The BPE metamorphosed from the TCPC. It is the key and authentic deregulation agency of the Federal Government of Nigeria. With the support of the World Bank, DFID, etc, the BPE remains the most capacitated institution in Nigeria that can reform an enterprise, all things being equal.
This is why all the reform bills that later led to the privatisation of government-owned enterprises originated from the BPE. It was the BPE ( while acting as the Secretariat of the OGIC) which drafted the first and original PIB that was approved by the FEC but never saw the light of the day after it was deposited with the law makers.
That was the draft that was re-drafted several times to a point there was no true copy of the original draft because there were then over 10 species of the PIB. This led to the current government doing a new and clean draft now before the NASS for passage.
BPE, like all such institutions across the World, has been having it rough with the powers that hate privatisation and can influence government decisions in Nigeria.
While BPE will always stand on the part of due process, these enemies of true capitalist progress would always want to arm-twist the BPE and the government to have their way. They are mostly in government and some in the private sector.
They are the ones that have frustrated the privatisation of NITEL/MTEL, PHCN and now they have succeeded in preparing and smuggled in a Petroleum Industry Bill, PIB, that may not serve the interest of Nigerians.
It is now common knowledge that out of the 122 enterprises privatised by the BPE, about 65 percent of them are doing excellently well, while the rest are facing one challenge or the other arising from policy environment. If this is a testimony of good performance by the BPE, why should the current PIB seek to delist NNPC from being reformed by the BPE? This is the question Nigerians are asking the Minister of Petroleum Resources and the NNPC.
Why should the current PIB provide for the NNPC to reform itself and at the end still retain itself with a new name, National Oil Company? Why should all the key decisions to be made in reforming the oil and gas sector be made by the Minister of Petroleum Resources?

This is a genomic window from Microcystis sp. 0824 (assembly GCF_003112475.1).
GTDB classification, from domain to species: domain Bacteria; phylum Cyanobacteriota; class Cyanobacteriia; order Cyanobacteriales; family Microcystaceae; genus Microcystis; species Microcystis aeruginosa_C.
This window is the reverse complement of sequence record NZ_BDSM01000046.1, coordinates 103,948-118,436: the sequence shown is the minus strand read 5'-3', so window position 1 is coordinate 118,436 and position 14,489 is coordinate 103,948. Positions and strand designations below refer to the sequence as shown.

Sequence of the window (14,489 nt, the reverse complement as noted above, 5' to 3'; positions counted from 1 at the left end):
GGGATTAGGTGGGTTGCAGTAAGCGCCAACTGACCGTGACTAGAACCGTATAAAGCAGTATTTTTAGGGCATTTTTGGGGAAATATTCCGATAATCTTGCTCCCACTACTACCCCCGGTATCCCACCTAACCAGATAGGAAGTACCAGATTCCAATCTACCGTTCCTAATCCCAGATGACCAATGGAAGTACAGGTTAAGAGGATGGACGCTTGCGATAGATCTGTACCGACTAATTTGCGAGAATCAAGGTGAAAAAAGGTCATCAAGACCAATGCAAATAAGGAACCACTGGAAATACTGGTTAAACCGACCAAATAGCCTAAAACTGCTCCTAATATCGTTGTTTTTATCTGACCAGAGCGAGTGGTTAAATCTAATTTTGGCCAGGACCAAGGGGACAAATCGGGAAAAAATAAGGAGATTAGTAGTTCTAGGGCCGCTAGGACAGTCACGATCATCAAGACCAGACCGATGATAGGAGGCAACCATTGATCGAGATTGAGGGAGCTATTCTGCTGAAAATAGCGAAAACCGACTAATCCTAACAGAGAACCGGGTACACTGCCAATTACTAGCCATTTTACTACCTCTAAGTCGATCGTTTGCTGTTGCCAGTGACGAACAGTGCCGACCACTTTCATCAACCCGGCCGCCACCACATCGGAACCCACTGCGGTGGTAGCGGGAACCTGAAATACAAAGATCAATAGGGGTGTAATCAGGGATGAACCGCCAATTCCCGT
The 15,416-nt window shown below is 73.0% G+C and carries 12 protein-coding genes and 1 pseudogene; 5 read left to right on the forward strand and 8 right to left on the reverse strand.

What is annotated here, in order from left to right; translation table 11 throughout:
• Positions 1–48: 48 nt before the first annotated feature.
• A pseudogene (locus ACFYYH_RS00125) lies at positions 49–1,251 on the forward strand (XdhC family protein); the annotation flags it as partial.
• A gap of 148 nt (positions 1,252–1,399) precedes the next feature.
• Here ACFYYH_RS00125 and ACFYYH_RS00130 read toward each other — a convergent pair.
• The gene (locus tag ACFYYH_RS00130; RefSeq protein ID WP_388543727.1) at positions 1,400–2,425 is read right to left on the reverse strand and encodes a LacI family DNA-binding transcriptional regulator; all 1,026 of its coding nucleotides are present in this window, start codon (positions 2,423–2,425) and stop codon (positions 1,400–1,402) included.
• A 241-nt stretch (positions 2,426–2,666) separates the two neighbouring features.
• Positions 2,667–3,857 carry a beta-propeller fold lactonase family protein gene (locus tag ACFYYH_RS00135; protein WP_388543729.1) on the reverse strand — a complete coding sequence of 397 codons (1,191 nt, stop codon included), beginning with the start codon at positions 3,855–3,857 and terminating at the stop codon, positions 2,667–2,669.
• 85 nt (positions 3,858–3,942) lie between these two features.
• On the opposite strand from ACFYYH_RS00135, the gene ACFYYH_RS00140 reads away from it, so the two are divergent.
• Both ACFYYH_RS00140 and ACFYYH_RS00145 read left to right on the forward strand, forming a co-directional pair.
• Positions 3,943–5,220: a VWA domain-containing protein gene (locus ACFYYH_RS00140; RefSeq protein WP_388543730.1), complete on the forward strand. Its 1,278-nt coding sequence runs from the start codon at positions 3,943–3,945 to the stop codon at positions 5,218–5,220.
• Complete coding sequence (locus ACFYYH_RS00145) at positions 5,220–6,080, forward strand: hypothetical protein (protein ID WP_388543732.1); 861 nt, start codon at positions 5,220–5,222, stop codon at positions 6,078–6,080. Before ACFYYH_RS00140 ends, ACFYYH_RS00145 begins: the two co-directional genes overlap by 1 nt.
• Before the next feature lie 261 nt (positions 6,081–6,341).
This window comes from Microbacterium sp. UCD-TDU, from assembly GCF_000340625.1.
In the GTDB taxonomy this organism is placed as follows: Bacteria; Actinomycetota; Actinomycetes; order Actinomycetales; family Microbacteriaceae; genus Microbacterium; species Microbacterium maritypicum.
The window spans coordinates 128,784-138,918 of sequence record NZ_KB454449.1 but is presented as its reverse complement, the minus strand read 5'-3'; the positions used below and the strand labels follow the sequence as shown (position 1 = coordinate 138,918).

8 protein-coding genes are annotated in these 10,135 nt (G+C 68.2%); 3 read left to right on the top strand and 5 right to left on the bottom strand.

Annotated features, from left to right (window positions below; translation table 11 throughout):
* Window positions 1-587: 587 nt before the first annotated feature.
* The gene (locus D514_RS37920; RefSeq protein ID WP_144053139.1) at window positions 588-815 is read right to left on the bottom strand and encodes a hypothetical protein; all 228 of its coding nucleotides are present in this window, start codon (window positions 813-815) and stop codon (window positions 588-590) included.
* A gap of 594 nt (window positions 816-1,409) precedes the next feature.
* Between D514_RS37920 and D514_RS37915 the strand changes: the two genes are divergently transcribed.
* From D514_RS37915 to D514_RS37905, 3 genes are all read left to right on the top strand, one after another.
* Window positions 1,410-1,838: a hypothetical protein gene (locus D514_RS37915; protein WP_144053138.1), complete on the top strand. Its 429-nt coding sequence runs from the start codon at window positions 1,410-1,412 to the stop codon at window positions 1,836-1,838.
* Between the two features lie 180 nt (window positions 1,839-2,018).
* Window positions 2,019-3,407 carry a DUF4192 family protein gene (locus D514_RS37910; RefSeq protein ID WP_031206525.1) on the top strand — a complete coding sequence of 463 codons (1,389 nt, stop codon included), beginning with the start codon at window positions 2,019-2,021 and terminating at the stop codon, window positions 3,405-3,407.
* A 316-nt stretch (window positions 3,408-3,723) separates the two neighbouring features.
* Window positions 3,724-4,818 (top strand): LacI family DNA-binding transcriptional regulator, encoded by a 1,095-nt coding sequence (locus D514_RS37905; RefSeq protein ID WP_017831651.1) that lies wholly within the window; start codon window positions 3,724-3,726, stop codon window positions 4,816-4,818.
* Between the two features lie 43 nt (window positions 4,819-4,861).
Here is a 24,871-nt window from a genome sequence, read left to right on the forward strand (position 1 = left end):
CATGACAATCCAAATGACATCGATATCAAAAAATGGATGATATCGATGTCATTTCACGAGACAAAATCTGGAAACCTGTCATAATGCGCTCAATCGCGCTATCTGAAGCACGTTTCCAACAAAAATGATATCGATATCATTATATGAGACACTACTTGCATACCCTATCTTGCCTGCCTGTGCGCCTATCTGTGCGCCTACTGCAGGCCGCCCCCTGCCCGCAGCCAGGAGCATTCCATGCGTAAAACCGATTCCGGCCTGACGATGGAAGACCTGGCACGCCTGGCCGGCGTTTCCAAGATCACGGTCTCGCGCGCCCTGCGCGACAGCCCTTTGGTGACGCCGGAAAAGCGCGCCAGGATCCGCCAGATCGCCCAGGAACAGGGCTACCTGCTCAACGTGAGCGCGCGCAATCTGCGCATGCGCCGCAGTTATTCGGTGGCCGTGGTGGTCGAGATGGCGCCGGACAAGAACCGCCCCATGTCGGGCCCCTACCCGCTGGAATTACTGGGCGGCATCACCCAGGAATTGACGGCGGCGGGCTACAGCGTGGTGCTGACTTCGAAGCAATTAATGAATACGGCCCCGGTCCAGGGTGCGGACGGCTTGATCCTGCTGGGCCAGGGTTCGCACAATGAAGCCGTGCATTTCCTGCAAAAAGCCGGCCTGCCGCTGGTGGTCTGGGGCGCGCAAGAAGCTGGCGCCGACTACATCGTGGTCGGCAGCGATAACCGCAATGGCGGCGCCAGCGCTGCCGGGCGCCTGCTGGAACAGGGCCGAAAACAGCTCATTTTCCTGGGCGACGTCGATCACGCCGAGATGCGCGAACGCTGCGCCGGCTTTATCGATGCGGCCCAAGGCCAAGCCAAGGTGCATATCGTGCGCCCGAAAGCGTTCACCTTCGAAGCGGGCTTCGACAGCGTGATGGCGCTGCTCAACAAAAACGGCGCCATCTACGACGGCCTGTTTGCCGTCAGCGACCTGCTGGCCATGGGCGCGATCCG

Is it reasonable for the Minister to be in-charge of the reformation of NNPC under her? Shell has been against true reform of the sector, who said that there is no correlation between Shell’s interest and the current PIB? Again, can what will be in the interest of Shell be favourable to Nigerians?
The new PIB before the NASS is too cosmetic and may not lead to a true reformation of the Nigerian oil and gas sector. One would therefore suggest to Mr. President to quickly recall the PIB from the NASS and throw it open to Nigerians for detailed discussion.
Comments emanating from the House of Representatives show that the PIB was like the proposal for the printing of the N5000 currency note by the CBN. As at today, a good number of opinions from Nigerians are against the PIB.
Indeed as a mark of respect and honour for the Nigerian peoples for which the PIB was meant to serve, it is absolutely reasonable that in a democracy, an important document like the PIB should savour a rich public debate before sending it to the NASS for passage.
Mr. OKACHIKWU DIBIA, a public affairs analyst, wrote from Abuja.